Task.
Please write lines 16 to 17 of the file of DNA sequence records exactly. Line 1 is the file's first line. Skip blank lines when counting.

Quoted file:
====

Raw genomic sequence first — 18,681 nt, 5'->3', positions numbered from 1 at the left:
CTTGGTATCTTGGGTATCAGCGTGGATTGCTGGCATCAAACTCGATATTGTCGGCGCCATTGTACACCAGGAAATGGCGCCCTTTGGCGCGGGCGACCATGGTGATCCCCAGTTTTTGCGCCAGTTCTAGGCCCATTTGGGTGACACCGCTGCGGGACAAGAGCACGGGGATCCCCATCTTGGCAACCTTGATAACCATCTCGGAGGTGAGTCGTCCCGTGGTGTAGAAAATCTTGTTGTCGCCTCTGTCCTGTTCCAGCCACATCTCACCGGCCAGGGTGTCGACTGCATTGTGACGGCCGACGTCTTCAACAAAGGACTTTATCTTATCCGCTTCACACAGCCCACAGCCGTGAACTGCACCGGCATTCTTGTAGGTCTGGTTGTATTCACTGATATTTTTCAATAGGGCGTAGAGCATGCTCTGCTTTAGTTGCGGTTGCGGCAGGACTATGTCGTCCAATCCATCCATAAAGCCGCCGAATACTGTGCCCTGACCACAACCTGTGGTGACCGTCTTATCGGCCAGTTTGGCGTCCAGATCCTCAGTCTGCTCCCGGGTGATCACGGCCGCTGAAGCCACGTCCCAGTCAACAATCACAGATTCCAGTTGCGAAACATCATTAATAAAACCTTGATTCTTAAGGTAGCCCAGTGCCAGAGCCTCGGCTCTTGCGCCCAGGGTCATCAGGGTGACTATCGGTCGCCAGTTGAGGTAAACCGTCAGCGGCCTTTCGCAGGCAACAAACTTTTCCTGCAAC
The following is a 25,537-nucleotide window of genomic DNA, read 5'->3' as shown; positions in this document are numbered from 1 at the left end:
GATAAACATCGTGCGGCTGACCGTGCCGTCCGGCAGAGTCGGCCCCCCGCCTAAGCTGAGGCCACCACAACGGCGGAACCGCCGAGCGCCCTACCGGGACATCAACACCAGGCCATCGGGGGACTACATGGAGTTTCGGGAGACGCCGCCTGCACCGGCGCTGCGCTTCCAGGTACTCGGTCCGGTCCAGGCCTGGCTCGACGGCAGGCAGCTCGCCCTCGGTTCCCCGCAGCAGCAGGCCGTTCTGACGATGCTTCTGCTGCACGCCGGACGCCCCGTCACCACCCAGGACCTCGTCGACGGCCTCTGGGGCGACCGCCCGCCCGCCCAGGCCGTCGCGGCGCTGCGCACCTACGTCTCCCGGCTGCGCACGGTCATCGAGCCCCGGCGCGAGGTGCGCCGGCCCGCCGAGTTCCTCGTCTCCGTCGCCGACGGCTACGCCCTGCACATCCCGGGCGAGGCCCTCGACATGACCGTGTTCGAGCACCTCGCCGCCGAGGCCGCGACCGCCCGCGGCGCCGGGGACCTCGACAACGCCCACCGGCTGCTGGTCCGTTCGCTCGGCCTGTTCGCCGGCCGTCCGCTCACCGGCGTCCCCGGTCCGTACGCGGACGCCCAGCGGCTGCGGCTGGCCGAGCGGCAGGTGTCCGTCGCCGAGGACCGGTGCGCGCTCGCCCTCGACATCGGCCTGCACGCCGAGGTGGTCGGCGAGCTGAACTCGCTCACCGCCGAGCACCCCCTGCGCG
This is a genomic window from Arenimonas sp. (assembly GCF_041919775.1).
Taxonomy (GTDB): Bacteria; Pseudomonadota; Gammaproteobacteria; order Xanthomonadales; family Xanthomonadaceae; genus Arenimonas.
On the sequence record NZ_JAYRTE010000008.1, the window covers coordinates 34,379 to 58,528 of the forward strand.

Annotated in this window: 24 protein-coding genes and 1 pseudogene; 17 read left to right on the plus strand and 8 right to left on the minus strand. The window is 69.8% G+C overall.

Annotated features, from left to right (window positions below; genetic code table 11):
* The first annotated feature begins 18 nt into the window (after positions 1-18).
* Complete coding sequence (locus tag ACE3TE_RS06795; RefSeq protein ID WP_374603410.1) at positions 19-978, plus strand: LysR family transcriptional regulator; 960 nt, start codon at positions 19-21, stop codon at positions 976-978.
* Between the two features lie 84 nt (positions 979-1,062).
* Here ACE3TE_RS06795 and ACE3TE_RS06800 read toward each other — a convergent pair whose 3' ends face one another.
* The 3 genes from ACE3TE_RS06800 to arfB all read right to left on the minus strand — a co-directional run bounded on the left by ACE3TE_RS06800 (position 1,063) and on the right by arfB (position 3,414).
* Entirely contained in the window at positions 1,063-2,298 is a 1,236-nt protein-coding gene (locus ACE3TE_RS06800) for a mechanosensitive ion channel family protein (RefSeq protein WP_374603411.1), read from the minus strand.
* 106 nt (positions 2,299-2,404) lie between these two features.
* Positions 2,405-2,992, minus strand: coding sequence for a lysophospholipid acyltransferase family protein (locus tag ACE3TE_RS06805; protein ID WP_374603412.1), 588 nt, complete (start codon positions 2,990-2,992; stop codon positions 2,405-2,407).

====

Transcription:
* 106 nt (positions 2,299-2,404) lie between these two features.
* Positions 2,405-2,992, minus strand: coding sequence for a lysophospholipid acyltransferase family protein (locus tag ACE3TE_RS06805; protein ID WP_374603412.1), 588 nt, complete (start codon positions 2,990-2,992; stop codon positions 2,405-2,407).